Ecology (from Greek: οἶκος, "house"; -λογία, "study of") is the scientific study of the relationships that living organisms have with each other and with their natural environment. Topics of interest to ecologists include the composition, distribution, amount (biomass), number, and changing states of organisms within and among ecosystems. Ecosystems are composed of dynamically interacting parts including organisms, the communities they make up, and the non-living components of their environment. Ecosystem processes, such as primary production, pedogenesis, nutrient cycling, and various niche construction activities, regulate the flux of energy and matter through an environment. These processes are sustained by the biodiversity within them. Biodiversity refers to the varieties of species in ecosystems, the genetic variations they contain, and the processes that are functionally enriched by the diversity of ecological interactions.
Ecology is an interdisciplinary field that includes biology and Earth science. The word "ecology" ("Ökologie") was coined in 1866 by the German scientist Ernst Haeckel (1834–1919). Ancient Greek philosophers such as Hippocrates and Aristotle laid the foundations of ecology in their studies on natural history. Modern ecology transformed into a more rigorous science in the late 19th century. Evolutionary concepts on adaptation and natural selection became cornerstones of modern ecological theory. Ecology is not synonymous with environment, environmentalism, natural history, or environmental science. It is closely related to evolutionary biology, genetics, and ethology. An understanding of how biodiversity affects ecological function is an important focus area in ecological studies. Ecologists seek to explain:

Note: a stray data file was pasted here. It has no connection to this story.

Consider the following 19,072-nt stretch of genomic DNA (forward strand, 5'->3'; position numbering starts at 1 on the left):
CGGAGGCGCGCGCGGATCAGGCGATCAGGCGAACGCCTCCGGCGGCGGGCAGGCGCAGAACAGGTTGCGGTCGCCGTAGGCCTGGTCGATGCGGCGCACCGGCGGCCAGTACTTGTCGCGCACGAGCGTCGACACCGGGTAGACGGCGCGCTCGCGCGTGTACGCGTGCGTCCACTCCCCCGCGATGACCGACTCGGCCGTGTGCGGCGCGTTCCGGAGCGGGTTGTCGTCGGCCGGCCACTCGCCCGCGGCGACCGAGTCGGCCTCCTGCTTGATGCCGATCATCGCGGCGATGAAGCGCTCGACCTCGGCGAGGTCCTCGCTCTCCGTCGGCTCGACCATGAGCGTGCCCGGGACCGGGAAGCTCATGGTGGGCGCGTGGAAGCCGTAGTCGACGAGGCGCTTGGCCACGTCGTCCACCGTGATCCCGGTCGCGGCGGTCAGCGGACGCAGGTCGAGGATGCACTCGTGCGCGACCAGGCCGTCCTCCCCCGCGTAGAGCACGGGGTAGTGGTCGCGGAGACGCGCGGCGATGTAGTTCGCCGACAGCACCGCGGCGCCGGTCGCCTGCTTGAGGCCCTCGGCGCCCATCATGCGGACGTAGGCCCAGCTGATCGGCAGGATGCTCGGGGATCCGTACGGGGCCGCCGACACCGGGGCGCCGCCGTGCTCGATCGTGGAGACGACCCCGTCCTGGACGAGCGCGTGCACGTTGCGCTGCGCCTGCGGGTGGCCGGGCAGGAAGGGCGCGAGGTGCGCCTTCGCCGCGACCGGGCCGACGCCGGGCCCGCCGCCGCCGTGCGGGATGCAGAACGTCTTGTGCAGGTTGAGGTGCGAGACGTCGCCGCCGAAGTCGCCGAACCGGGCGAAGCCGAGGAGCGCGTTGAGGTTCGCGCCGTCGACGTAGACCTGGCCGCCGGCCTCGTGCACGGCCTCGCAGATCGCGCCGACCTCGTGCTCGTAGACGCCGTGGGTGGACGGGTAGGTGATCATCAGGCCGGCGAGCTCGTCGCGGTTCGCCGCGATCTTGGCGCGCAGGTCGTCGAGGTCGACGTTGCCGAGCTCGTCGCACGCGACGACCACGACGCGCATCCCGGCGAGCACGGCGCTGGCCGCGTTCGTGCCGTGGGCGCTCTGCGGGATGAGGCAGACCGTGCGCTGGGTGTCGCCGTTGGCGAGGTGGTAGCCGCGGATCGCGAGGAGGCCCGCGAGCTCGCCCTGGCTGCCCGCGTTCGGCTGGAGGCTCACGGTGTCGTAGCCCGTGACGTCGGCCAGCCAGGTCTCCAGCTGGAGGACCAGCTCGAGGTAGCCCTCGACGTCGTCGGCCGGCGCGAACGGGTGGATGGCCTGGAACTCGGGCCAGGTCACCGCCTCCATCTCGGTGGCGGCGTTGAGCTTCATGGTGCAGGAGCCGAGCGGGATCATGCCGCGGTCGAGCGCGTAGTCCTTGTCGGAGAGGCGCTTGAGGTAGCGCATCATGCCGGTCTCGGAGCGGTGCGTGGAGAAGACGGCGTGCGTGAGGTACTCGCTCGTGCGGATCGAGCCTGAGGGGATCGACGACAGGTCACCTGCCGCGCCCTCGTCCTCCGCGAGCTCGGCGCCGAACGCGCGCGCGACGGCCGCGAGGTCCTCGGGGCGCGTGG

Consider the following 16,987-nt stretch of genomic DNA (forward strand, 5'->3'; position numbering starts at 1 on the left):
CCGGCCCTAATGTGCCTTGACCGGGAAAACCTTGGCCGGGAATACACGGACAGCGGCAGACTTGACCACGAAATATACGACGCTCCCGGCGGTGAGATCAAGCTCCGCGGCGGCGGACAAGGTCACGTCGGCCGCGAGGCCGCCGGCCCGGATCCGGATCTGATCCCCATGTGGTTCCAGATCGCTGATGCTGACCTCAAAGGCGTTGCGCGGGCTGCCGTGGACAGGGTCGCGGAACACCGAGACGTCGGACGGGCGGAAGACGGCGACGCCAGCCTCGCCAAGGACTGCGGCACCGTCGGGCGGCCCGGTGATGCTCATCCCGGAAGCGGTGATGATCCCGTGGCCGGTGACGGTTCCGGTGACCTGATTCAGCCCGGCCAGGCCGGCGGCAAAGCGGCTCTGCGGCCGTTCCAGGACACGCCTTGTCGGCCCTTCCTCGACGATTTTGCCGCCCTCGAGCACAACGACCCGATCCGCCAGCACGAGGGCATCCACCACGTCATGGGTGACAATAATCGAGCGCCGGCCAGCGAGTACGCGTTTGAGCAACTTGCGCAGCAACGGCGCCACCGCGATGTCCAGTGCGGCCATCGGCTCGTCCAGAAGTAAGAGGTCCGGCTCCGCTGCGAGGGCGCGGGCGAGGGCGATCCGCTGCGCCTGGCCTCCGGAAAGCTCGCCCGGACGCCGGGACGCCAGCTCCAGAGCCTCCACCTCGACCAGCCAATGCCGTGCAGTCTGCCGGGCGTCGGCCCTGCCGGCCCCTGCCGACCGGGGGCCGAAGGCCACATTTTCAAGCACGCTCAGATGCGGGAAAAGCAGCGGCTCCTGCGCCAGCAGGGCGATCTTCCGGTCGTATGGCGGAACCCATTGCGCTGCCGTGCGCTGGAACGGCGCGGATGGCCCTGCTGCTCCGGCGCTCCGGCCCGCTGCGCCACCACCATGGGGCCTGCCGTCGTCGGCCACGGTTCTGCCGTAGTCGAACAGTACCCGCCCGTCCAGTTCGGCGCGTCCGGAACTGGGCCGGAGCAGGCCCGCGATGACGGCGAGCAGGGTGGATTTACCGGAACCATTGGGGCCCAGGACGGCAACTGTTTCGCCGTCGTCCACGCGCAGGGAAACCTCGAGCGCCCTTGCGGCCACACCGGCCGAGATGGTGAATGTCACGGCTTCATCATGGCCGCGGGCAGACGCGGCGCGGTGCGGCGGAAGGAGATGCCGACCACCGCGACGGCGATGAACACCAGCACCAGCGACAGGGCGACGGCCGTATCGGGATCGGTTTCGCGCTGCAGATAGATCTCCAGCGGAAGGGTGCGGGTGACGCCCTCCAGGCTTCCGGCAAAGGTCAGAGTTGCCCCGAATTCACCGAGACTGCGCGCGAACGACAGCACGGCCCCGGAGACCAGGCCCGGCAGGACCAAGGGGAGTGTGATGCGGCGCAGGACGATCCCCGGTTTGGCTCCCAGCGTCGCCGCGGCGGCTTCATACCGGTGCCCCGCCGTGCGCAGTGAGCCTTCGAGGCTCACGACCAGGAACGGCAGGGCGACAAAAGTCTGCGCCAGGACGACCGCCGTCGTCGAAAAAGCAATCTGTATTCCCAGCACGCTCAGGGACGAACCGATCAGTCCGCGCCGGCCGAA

Life processes and adaptations
Distribution and abundance of organisms
The movement of materials and energy through living communities
The successional development of ecosystems, and
The abundance and distribution of biodiversity in the context of the environment.
Ecology is a human science as well. There are many practical applications of ecology in conservation biology, wetland management, natural resource management (agroecology, agriculture, forestry, agroforestry, fisheries), city planning (urban ecology), community health, economics, basic and applied science, and human social interaction (human ecology). Ecosystems maintain biophysical feedback mechanisms that modulate metabolic rates and evolutionary dynamics between living (biotic) and nonliving (abiotic) components of the planet. Ecosystems sustain life-supporting functions and produce natural capital through the regulation of continental climates, global biogeochemical cycles, water filtration, soils, food, fibres, medicines, erosion control, and many other natural features of scientific, historical, economic, or intrinsic value.